Of course, destruction of other properties might occur but the point we are trying to make is that destruction alone shouldn’t be described as separation anxiety. It needs to be checked out as part of a whole, just like every other symptom, and not singled out alone.


Simple Solution- Get Another Dog!

Some people believe that a problem as serious as separation anxiety can easily be solved by simply getting another dog. The rationale is that “with another dog around, he’ll have a friend to play with, so he won’t be lonely”.

While that rationale is sound, it only works in the circumstance that the dog simply doesn’t like to be left alone. If that is the case for your pooch, then you’re in luck, simply having another dog will do the trick.

However, for many dogs with separation anxiety, that is not the case, sadly. In fact, the anxiety is caused not from being alone, but from being separated from a particular family member. If that is the case, “just another body” won’t do the trick. Your dog would still chew everything to bits while his furry friend sits and watches, or maybe even joins in to make a bigger mess.

Our advice – if you were already looking at getting a second pooch, then it’s fine. Get the second pooch and if that doesn’t solve it for your dog, you can check the other methods of treatments which we would soon see.

On the other hand, if you simply wanted to get the second pooch to cure the separation anxiety of the first, then we advise that you experiment the idea first. Get another dog, maybe from a friend, and then leave them alone while you’re away. The result will tell you whether that’s the solution, or you should look for another.


Ignore Him While You’re At Home

This one stems from the age-old myth that you should ignore your dog for 10 minutes, before you leave, and after you return. The rationale is that it would reduce your dog’s emotional peaks and falls associated with you being around and you being away.

Let us paint you another scenario – imagine your partner suddenly started ignoring you while they were around. They walk through the door and there is zero excitement on their face when they see you. Won’t you believe that you’ve done something wrong? Won’t that increase your anxiety? Exactly.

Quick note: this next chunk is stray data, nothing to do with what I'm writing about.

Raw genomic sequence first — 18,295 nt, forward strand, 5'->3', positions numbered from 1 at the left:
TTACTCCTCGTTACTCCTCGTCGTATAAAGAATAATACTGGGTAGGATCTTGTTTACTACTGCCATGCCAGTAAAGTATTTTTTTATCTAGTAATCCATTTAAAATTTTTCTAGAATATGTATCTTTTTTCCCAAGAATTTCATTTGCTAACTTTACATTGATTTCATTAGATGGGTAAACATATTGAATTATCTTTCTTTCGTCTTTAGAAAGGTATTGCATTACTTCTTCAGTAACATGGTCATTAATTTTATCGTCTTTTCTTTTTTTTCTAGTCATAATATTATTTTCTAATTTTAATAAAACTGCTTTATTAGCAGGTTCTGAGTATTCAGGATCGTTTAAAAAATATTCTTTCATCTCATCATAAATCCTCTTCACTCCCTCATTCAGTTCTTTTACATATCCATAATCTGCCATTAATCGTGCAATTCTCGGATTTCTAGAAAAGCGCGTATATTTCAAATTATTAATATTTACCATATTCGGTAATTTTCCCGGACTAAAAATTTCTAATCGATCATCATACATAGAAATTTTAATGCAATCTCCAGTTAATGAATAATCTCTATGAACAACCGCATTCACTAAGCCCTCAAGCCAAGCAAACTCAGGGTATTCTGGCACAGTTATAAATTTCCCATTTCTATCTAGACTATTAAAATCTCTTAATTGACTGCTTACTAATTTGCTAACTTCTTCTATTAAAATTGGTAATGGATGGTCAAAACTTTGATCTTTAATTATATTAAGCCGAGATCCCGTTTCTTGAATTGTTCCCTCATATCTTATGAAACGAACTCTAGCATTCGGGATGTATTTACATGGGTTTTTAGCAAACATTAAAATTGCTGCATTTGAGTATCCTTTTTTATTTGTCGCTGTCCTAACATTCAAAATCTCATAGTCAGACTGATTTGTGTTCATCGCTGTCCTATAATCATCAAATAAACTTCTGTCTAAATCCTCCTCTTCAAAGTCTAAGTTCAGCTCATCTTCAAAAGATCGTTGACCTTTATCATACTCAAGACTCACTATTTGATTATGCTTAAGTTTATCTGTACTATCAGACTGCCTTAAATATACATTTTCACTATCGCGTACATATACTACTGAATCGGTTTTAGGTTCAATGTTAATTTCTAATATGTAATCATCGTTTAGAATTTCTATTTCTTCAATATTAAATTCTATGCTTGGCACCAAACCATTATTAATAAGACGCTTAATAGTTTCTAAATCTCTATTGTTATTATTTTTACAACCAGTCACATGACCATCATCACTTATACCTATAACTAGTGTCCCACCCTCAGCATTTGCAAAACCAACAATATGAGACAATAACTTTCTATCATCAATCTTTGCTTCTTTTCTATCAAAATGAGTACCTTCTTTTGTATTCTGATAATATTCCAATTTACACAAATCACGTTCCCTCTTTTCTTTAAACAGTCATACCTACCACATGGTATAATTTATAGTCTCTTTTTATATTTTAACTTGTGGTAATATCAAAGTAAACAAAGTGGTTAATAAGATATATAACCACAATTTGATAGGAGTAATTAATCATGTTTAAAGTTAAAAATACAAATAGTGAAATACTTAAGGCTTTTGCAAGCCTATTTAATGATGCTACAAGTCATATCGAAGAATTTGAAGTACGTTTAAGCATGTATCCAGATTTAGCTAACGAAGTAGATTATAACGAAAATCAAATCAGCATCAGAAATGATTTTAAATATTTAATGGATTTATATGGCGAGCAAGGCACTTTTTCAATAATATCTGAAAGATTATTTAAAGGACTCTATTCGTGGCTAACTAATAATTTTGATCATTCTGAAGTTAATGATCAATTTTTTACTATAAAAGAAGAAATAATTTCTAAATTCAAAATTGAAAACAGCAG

That’s what this does, the exact opposite. Because dogs are very observant, they can easily tell when you’re ignoring them. This would heighten the anxiety, which is something you definitely do not want.




Symptoms- Dog Separation Anxiety

Now that we’ve broken down all the misconceptions surrounding dog separation anxiety, let’s look at the symptoms. Just like we mentioned when we talked about destruction, some of these symptoms might be caused by something else.

So, when you see these symptoms, do not conclude. Instead, take your pooch to a vet for a proper diagnosis. Without further ado, let’s look at the symptoms of separation anxiety (source).


Dogs who have separation anxiety tend to chew on the personal belongings of their companions. Because the scent of their owner comforts them, they would often attack belongings that have personal scents on them like their socks, clothes, and so on.



Another symptom of separation anxiety in dogs is the scratching of windows and doors. Basically places they’ve seen their companion go out or come in from.


Pooping And Urinating

If your dog has been house-trained but still poos and urinates inside the house, especially only when you’re not around, chances are that he has separation anxiety. This should not be confused with dogs who are not house-trained and are simply exhibiting bad potty behavior.


Drooling, Panting, and Salivation

If your dog drools, pants, or salivates in an excessive manner, such as is not noticed when you’re around, you need to take him to a vet. He might just have separation anxiety.

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Howling, Barking, and Excessive Whining

If your neighbors always complain of your dogs’ loud barking, howling, or whining when you’re not around, chances are that he might be using that to expend his distress.


Other Symptoms Include-

  1. Pacing in an obsessive manner.
  2. Always violently trying to escape, sometimes to the point of mutilating themselves.


Prevention- Dog Separation Anxiety

Now that we’ve mentioned plainly that ignoring the dog before you leave and after you return does not help prevent or cure separation anxiety, let’s look at some practical steps that will help (source).


Play It Cool

One thing that can really help prevent separation anxiety is you “playing it cool”. This means removing every sign or cue that your dog can associate with you leaving the house.

If those cues are present, your dog will associate them with you leaving and would immediately begin to get anxious when those cues are played back. For example, if you always pet him vigorously immediately before you leave, you can move the ritual slightly earlier so he doesn’t associate that behavior to your departure.

Keep Him Distracted

Instead of allowing your dog have an emotional meltdown as you’re leaving (him whining and following you all the way to the dog), get him something else to do.

Before you leave the house, get your dog engaged with an interesting activity. You can give him his favorite chew toy to play within another room, or perhaps a toy that dispenses treats that he has to run around and grab. Any activity that would keep him distracted and not have to see you leave, is a great idea.